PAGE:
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Old 11-22-2015, 08:42 PM   #101
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Yep. Remember now...... hydrolock in the bottom cylinders. You are all correct. And, come to think of it.... same reason I had to pull the gas pedal BACK with my hand (which acted as a valve lifter) for 30 seconds before letting go and starting a ....... Leopard I tank with a 27L 10 CYL multi fuel engine.

Ah, If I could only remember all I've forgotten.
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Old 11-22-2015, 08:53 PM   #102
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If you are really concerned about dry bearings on startup you can plumb in a spring loaded resevoir and electric selinoid valve. The selinoid closes when you shut off the engine. when you turn on the key switch the selinoid opens and releases the oil from the canister lubricating the bearings. I consider it a waste of time and $$$. But then I dont have a problem letting a diesel engine sit for years with old oil, fuel, and heaven forbid antifreez and then starting it up and putting it to work. May even get around to changing the oil, but probably not this year. Never had a problem and I have more important things to worry about.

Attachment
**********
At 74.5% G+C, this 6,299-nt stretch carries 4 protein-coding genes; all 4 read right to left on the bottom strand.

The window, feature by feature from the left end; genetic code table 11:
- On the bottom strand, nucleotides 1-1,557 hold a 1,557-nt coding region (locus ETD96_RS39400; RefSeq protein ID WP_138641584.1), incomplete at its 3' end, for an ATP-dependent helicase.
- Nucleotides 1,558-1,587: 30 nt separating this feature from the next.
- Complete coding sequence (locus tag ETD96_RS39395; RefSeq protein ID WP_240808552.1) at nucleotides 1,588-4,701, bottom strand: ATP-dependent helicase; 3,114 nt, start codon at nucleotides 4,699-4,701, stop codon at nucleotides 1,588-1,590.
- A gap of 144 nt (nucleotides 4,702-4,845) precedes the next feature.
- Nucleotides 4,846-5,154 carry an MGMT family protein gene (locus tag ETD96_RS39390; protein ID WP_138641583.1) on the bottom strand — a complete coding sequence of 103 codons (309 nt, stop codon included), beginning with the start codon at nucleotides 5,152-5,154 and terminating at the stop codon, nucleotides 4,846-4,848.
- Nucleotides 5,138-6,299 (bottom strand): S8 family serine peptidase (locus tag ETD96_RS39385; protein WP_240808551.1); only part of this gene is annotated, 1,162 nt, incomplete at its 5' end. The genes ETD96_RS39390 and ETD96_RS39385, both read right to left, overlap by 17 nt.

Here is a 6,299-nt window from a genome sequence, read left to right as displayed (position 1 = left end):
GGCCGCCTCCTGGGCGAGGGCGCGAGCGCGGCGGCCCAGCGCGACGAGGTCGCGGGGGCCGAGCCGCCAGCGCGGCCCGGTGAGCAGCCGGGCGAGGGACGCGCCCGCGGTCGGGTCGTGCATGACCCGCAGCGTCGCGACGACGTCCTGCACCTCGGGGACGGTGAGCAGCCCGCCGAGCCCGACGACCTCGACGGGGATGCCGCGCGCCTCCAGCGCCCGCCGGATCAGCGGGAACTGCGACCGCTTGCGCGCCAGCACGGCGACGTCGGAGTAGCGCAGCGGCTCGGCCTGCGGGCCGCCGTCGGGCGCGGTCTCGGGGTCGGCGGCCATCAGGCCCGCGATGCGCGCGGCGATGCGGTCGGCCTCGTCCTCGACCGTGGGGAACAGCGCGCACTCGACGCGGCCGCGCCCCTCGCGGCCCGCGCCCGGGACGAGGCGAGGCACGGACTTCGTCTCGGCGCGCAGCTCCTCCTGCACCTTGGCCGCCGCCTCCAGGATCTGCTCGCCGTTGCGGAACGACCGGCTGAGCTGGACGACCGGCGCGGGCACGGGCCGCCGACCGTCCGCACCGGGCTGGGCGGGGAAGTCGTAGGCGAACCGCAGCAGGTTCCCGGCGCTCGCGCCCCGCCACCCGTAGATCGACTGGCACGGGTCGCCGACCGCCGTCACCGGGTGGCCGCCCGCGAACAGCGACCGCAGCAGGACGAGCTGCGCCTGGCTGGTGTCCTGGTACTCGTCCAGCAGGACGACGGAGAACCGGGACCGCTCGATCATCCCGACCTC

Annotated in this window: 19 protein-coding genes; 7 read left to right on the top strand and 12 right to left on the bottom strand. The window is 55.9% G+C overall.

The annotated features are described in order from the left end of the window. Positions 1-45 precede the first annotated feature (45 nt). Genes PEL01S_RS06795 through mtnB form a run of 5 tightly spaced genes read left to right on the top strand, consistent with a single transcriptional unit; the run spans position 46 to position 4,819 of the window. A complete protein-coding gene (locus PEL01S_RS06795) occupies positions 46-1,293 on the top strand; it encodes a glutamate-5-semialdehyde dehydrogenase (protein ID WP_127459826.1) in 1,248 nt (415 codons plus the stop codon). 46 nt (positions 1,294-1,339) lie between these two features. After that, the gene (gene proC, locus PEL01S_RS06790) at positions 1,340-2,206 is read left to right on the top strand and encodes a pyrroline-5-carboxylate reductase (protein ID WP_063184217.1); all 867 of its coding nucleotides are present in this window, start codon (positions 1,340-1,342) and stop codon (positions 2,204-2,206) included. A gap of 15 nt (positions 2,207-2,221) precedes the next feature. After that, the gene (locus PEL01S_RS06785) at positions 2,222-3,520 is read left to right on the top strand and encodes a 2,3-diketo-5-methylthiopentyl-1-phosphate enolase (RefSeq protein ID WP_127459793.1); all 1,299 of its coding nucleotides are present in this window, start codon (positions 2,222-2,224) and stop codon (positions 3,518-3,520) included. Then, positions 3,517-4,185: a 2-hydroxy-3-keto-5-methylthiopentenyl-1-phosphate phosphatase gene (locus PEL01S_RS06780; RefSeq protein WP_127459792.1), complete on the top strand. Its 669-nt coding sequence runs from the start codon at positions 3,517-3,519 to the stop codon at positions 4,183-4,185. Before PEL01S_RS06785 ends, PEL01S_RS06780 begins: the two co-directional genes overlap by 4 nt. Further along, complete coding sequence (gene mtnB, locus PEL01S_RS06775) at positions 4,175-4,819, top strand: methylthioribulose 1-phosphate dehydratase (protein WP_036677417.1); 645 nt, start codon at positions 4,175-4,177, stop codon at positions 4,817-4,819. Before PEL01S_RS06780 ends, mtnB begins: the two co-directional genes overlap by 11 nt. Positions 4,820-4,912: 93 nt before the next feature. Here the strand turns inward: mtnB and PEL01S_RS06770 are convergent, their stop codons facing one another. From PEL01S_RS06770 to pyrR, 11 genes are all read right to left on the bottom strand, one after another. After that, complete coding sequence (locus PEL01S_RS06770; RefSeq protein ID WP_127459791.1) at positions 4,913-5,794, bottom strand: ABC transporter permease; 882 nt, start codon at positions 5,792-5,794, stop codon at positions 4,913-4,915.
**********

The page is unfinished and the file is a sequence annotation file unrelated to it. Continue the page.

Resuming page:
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Old 11-22-2015, 09:44 PM   #103
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If you are really concerned about dry bearings on startup you can plumb in a spring loaded resevoir and electric selinoid valve. The selinoid closes when you shut off the engine. when you turn on the key switch the selinoid opens and releases the oil from the canister lubricating the bearings. I consider it a waste of time and $$$. But then I dont have a problem letting a diesel engine sit for years with old oil, fuel, and heaven forbid antifreez and then starting it up and putting it to work. May even get around to changing the oil, but probably not this year. Never had a problem and I have more important things to worry about.
There ya go bud. Don't let a selinoid get in your way. Or a solenoid for that matter.

While I'm making fun of you I have to admit that I put 160,000 (!!!!!) miles on my college car and never got an oil change, and it ran like a bat out of hell, probably thanks to me flooring it at all times. Now I DID have more important things to worry about, of the coed flavor.